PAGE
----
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Talking with MaliVai Washington

MaliVai Washington is well-known in the tennis world. After a stellar junior career where he competed against the likes of Sampras, Agassi, Courier, and Martin, Washington attended the University of Michigan, where he was the top-ranked player in the NCAA before turning pro after his sophomore year. Best known for reaching the finals at Wimbledon in 1996, Washington now serves as a tennis analyst for ESPN.

Contributor Harry Cicma recently caught up with Washington at the National Tennis Center in New York, where they discussed a host of topics.


Questions and Answers

Harry Cicma (HC): We're here with tennis star - and former Michigan Wolverine - Mal Washington.

MaliVai Washington at the 2010 US Open
© Robbie Mendelson, found at Wikimedia Commons
MaliVai Washington (MW): I'm thrilled to be here right now at the National Tennis Center, helping my friend, Katrina Adams, with her Harlem Junior Tennis and Education Program. I'm a big believer of using the sport of tennis and education to reach out and help kids. It's the life skills that the kids learn. So the opportunity to come up here and influence the youth - there is no better cause.

HC: The Tennis Hall of Fame has 5 inductees: Jennifer Capriati, Gustavo Kuerten, Mike Davies, Randy Snow and Manuel Orantes. What are your thoughts about Guga getting inducted?

MW: I've known Gustavo since 1997, and he is a great guy. I first met him at a Davis Cup match in Brazil. I've always had so much respect for Guga since playing him in 1997. I was actually rooting for him when he won his three French Open titles at Roland Garros. He has so much charisma, and when you meet him - he's the nicest guy that you'll ever meet.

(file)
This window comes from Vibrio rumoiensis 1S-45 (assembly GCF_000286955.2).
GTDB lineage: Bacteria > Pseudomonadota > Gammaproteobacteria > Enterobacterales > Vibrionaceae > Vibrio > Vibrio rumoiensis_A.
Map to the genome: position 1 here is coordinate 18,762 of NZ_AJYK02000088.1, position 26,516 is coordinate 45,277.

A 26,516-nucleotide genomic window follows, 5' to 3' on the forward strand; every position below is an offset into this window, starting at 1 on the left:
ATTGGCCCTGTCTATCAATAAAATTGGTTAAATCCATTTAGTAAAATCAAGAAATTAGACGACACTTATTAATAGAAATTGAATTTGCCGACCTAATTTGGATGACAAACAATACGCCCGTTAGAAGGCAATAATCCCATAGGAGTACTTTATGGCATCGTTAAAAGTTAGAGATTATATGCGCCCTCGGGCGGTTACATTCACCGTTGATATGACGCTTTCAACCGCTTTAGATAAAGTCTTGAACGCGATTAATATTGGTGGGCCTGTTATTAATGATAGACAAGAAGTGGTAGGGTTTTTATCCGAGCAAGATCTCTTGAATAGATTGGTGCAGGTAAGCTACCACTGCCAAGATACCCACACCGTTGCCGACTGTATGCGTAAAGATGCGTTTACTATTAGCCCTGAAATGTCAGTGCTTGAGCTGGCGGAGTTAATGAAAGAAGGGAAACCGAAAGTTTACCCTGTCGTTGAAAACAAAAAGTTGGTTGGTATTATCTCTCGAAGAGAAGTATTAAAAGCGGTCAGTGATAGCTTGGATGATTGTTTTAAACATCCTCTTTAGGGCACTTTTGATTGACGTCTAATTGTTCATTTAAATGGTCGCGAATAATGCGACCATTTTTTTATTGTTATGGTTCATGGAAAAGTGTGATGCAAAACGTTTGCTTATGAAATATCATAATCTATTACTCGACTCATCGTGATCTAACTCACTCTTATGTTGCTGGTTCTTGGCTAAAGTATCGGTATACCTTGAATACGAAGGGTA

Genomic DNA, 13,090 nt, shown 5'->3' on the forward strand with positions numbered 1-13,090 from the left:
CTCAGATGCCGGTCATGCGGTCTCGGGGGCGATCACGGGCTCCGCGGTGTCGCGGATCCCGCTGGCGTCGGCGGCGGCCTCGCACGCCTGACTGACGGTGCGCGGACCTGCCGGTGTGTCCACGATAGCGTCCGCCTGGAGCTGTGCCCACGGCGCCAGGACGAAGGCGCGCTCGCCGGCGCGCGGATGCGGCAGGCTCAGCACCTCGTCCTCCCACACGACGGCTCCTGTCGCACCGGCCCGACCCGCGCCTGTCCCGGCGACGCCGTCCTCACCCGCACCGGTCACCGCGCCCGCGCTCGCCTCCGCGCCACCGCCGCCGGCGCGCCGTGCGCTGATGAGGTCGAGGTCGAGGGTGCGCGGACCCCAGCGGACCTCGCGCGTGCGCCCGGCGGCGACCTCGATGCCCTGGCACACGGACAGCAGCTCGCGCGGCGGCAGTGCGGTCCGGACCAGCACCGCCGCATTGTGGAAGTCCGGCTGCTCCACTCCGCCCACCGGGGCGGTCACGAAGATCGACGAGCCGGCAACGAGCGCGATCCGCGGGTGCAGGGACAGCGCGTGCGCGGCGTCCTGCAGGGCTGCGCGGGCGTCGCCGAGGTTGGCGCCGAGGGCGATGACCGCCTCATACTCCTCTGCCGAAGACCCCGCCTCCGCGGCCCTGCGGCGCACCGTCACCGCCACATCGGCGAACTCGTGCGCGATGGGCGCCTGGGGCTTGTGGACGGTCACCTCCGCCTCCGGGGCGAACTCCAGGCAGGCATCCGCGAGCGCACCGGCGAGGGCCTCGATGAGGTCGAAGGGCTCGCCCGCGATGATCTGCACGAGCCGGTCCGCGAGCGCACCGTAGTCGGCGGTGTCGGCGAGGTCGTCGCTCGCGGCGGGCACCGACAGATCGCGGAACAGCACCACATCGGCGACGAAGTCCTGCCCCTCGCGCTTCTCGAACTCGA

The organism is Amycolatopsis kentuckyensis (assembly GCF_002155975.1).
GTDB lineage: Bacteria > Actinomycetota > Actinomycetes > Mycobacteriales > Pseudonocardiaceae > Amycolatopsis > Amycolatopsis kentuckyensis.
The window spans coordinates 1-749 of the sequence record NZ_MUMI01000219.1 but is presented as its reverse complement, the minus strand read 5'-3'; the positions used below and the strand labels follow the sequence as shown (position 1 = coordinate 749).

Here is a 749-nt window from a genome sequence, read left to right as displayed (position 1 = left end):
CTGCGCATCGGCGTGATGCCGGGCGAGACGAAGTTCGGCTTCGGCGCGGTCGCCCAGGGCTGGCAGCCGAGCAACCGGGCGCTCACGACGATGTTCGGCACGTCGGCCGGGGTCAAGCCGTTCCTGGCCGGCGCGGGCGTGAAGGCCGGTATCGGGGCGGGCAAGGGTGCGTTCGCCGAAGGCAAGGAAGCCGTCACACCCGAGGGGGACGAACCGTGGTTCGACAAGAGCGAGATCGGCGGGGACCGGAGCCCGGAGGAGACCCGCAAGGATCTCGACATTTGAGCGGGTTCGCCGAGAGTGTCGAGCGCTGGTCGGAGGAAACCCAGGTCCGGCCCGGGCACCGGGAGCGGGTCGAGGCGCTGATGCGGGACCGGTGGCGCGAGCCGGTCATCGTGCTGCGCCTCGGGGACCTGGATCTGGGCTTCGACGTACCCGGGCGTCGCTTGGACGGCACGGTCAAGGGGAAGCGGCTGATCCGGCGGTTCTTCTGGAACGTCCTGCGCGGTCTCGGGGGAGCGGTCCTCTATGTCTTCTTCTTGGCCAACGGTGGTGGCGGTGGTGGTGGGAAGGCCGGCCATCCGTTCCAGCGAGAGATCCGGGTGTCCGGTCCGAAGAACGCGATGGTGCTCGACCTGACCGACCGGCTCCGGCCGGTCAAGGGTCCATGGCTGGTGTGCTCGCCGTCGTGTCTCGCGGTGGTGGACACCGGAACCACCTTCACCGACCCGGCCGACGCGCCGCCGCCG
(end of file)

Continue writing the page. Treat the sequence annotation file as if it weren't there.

HC: And you mentioned that you were inspired on the courts by one of the inductees?

MW: Seeing Manuel Orantes win the US Open in 1975 was an inspiration. I remember his match against Jimmy Connors - it was one of the first premiere pro matches that I recall watching and following. That is something I always remember.

Orantes was a hard worker and always had a lot of class.


HC: What are your thoughts on Jennifer Capriati being inducted?

MW: Great player. She had great accomplishments earlier in her career, and she has a fantastic comeback story. To have had the success that she had - through all of her trials and tribulations - to win at Roland Garros and get a couple of major titles - that was just a great accomplishment for her. And it shows that if you can persevere through tough times, good things can happen.


HC: You've had such a great career, making the Finals of Wimbledon along with other strong results. What's new with you now?

MW: Everything is going great. I just coached my son's baseball game this past weekend - we lost in the championship game, and it's fun spending time on the baseball field with him. My daughter is training on the tennis courts, so it's very rewarding and fun to spend time with her as well.

I also am staying busy with my Foundation in Jacksonville, so things are busy and things are going great.


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About Harry Cicma

When it comes to college tennis, Harry Cicma is your man. Cicma covers tennis and other athletic stories for NBC Sports, writing articles and producing video segments.

He is co-founder and host of World Tennis a weekly tennis show on NESN, and host of of Tennis Live Radio's College Corner.

Cicma competed as a junior in USTA/New England and went on to play college tennis at Rutgers University. As a professional, Cicma competed at the ATP Newport tournament and the San Jose Siebel Open. He reached a career-high #75 in the ATP doubles team rankings and #1262 in the ATP Entry System.

In media, Cicma has run the gamut. He has worked for NBC, CBS, ABC, ESPN, FOX Sports Net, the Tennis Channel, and World Team Tennis. Cicma has announced NCAA sports as well as the US Open Tennis Championships on both TV and radio.

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Page updated on Monday, March 12, 2018
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